Tevis Forum 2011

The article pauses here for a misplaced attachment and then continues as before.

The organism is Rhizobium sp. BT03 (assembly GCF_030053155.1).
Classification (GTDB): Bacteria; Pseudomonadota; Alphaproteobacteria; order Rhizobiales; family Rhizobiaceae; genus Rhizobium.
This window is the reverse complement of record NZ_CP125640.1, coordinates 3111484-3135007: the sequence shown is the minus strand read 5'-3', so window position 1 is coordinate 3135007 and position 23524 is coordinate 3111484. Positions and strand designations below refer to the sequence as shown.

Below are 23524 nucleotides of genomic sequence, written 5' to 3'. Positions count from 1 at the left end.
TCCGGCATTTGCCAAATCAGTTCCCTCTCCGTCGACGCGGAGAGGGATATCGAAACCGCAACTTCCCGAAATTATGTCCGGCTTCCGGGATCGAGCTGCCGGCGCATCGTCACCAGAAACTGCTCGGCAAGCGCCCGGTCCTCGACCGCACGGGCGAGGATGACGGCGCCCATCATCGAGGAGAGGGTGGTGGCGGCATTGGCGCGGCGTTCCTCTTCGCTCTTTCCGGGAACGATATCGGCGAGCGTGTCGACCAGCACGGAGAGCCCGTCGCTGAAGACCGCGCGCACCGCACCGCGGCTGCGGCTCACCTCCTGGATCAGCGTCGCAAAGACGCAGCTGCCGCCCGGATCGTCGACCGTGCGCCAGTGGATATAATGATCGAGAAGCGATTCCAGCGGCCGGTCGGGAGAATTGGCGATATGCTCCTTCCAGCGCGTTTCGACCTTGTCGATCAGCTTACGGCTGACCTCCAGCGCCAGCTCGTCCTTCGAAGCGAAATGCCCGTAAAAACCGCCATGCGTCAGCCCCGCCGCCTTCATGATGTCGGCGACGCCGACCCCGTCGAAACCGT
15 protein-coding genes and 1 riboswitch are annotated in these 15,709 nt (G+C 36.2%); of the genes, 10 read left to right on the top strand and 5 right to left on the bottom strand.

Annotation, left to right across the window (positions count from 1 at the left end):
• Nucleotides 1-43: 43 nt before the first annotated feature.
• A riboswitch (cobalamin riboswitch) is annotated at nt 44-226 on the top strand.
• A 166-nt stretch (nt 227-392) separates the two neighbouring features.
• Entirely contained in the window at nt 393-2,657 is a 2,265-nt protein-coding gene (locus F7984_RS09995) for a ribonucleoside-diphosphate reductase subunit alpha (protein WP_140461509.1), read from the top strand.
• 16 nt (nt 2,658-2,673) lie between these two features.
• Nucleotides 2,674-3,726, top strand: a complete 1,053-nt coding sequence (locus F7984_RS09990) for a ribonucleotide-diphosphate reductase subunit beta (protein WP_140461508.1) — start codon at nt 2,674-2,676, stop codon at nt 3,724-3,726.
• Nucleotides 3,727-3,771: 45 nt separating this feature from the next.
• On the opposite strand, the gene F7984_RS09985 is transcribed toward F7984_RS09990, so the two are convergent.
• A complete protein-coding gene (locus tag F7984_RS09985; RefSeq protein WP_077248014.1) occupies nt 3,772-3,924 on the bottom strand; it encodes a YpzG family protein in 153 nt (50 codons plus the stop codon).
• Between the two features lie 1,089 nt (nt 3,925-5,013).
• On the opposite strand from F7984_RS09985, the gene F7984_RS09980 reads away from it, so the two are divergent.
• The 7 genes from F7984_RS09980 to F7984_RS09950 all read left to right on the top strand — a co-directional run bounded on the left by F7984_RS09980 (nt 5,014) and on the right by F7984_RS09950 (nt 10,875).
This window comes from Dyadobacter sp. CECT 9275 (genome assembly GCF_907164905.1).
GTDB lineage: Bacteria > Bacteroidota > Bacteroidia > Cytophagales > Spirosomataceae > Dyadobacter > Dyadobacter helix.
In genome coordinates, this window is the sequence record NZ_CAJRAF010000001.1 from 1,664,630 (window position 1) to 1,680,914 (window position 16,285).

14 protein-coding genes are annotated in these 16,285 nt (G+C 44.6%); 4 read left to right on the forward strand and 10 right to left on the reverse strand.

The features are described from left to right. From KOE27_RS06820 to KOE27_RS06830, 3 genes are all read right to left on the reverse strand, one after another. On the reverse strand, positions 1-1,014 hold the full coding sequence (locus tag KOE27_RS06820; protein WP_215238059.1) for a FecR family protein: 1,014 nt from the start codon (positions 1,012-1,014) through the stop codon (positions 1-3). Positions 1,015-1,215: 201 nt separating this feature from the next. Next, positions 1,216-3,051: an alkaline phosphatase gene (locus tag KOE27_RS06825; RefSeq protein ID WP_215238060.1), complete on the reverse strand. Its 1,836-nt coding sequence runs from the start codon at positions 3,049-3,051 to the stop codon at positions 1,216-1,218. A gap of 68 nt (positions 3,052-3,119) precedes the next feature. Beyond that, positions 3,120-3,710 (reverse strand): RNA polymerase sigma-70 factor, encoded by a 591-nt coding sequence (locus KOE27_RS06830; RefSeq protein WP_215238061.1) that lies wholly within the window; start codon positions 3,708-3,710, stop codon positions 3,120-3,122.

64 ★ TEVIS FORUM 2011 olds and continue to ride today, so my heart and understanding goes out to our juniors and their sponsors. We have had foreign riders compete and complete on our horses and helped many who wanted to get started in endurance. I have a great appreciation for the effort you have made just to be at the starting line this year. I would like to introduce you to the Ride Committee, one of the 20 commit- tees which work tirelessly to make the Western States Trail Ride successful — year in and year out. Ride Secretary Barbara White is as goodwith her communications as she is with her 30 Tevis completions—nearly perfect! She brings knowledge and his- tory of this ride, clarity of thought and the wisdom of her mom, Julie Suhr, to our decision making. “Liaison in Charge of All Things Squaw Valley,” Marc van Zuuk is a li- censed surveyor and brings those skills Ride Director’s Message Continued from page 1 to the committee along with amazing problem-solving abilities. Marc is trail boss on ride day. Co-Director Lynn Seeley continues to be in charge of marking the trail and horse rescue operations. These are tasks that Lynn seems to manage “matter of factly,” showing no stress or strain in achievement of his goals. Webmaster Andrew Gerhard has been keeping the website current, infor- mative and easy to maneuver. Volunteer Coordinator Judy Suter has the nightmare task of organizing up to 800 volunteers (starting with the 29 head volunteers). Judy’s easy-going demeanor, wealth of information, and long history with the ride allow her to work with multiple personality types with skill and tact. Trail Boss Mike Shackelford heads up our trail committee and represents a who’s who of Master Trail Builders. Mike and his groupwill understandably have the Tevis Trail in excellent condi- tion after a wet/snowy winter. Vice Pres. Tony Benedetti brings knowledge of world class equestrian events; he’s participated in and attended many. He’s a logistical genius, an expert on “time and motion” and efficiency. Vice President Greg Kimler knows every landmark, access point and shortcut to those points on the trail. He provides water troughs, feed and equip- ment with his crew. President Kathie Perry is invaluable as our leader. She brings a great sense of humor, keeps us focused on the “big goals,” and sets the vision for the team. I ask that you are considerate to fellow riders by leaving ample room between horses and allowing passing when called for. Be kind to the volun- teers, respectful of the veterinarians, and be one with your four-legged partner. Remember that this event is a true measure of horsemanship, determina- tion and diligence, and the Board of Governors would love to applaud you and your horse for your tremendous accomplishment as you cross the stage to receive your coveted buckle. Ride, really ride! ★ Veterinary Perspective Continued from page 18 In an average 100-mile ride, a horse might lose 10 to 15% of its body weight in water in sweat, urine, feces and through the respiratory tract. That’s the equivalent of as much as 15 gallons that needs to be replaced. Two thirds will oc- cur in the first half of the ride. The loss of fluids through sweat does not initially trigger a thirst response because horse’s sweat is isotonic. The trick is to get your horse to drink when it is not yet thirsty. Every training ride should begin with a bucket of water containing a properly formulated electrolyte powder. This has to become an absolute routine anytime, anywhere. Training your horse to hy- drate itself is as critical as all the miles of conditioning. All the metabolic aber- rations we see at endurance rides begin with the inability of the horse to remain adequately hydrated. Last, some helpful tips concerning feeding immediately prior and during the ride. • Within at least 8 to 10 hours of the start, avoid any significant amount of feeds that have a high glycemic index (those with highly digestible carbohy- drates such as grains and mixes with sugar and/or molasses added), as the re- sultant rise in blood glucose will trigger an insulin response. High insulinemia will have an adverse effect on fatty acid oxidation pathways, the primary form of energy production during aerobic, endurance exercise. • Through the night prior and dur- ing the ride, feedwetted-down forage or forage-based feeds (hay, beet pulp, etc.) to encourage water intake andmaintain gut motility. I hope your 2011 Tevis experience is as thrilling, satisfying and safe as everything you dreamed it would be. As I like to say, “we’ll see you at the finish line in Auburn!” ★ B EAR R IVER MOBILE VETERINARY SERVICE, INC. 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